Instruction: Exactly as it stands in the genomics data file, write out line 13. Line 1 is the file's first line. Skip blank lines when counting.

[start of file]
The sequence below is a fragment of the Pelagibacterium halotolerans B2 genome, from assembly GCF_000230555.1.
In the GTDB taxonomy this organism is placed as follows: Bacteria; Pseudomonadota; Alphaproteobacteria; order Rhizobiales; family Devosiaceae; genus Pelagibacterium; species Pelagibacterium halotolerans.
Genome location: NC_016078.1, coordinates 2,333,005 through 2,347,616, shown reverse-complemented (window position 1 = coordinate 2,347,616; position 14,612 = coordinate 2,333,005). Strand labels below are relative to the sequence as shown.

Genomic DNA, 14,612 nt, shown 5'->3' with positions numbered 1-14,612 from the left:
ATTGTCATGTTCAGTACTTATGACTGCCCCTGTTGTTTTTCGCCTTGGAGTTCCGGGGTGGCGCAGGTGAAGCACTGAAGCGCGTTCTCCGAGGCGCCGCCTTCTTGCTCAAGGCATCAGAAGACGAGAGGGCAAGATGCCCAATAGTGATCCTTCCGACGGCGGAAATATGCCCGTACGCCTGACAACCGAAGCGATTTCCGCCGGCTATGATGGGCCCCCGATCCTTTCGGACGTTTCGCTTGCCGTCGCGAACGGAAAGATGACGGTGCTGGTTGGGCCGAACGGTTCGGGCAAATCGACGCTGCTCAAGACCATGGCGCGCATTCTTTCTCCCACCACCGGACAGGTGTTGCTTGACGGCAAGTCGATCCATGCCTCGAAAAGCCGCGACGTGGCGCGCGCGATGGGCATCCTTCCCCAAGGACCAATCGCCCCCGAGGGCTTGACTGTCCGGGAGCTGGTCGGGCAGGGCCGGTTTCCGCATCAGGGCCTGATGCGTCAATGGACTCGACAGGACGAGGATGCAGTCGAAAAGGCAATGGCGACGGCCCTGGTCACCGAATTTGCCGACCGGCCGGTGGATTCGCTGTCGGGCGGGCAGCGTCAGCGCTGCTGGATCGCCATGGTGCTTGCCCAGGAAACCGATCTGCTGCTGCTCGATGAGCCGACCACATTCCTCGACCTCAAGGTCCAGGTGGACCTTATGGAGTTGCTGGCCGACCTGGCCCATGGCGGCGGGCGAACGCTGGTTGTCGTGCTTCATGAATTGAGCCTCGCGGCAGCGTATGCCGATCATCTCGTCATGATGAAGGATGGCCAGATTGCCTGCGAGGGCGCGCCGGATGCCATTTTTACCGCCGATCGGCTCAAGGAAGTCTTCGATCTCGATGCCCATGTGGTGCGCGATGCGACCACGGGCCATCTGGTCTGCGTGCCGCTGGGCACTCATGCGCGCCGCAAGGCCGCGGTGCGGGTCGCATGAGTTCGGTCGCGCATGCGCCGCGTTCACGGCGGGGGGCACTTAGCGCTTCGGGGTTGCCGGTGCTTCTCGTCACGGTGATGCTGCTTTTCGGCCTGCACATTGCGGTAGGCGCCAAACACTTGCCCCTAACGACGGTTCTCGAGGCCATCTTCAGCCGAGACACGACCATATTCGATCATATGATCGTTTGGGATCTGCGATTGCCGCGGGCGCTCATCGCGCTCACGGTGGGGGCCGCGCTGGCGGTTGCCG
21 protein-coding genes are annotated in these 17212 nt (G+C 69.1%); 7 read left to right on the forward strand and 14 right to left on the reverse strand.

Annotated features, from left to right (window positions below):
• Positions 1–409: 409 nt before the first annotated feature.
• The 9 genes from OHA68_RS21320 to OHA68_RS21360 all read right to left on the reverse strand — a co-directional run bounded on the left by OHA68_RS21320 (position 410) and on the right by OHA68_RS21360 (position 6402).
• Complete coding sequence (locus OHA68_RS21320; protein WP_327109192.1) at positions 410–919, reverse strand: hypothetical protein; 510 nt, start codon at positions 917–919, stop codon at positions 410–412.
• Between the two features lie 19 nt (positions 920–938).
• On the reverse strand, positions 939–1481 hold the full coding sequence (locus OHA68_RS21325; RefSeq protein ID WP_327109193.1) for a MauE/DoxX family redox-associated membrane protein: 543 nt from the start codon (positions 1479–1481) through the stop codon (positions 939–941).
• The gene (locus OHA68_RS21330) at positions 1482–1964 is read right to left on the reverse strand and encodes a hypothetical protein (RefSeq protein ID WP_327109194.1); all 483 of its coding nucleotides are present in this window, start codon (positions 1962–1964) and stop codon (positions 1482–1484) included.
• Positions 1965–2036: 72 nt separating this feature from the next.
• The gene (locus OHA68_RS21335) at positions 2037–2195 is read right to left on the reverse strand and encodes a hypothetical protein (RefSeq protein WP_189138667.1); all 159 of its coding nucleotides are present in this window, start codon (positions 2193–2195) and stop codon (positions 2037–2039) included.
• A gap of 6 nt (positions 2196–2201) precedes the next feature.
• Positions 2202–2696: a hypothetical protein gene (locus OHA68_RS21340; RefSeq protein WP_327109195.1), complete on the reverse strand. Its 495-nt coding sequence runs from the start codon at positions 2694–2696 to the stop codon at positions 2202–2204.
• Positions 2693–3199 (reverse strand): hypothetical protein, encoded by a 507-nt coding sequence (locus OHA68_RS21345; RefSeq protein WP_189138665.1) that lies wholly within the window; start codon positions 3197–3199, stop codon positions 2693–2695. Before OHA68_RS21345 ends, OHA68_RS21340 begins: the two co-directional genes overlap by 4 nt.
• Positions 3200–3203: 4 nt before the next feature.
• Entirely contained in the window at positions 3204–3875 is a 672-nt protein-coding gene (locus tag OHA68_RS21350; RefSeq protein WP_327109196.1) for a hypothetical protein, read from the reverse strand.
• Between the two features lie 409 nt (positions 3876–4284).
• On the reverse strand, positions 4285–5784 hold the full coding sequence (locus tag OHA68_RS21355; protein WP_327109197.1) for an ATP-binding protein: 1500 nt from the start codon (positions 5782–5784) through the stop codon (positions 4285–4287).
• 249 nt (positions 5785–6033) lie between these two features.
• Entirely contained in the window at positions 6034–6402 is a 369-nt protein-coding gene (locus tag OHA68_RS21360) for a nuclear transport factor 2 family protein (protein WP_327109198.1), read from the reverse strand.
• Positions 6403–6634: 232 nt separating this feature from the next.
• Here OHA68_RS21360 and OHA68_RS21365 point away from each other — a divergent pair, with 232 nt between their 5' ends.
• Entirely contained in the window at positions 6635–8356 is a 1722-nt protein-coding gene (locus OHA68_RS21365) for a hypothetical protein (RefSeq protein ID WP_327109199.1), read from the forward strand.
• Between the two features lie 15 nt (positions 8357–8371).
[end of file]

• The gene (locus OHA68_RS21330) at positions 1482–1964 is read right to left on the reverse strand and encodes a hypothetical protein (RefSeq protein ID WP_327109194.1); all 483 of its coding nucleotides are present in this window, start codon (positions 1962–1964) and stop codon (positions 1482–1484) included.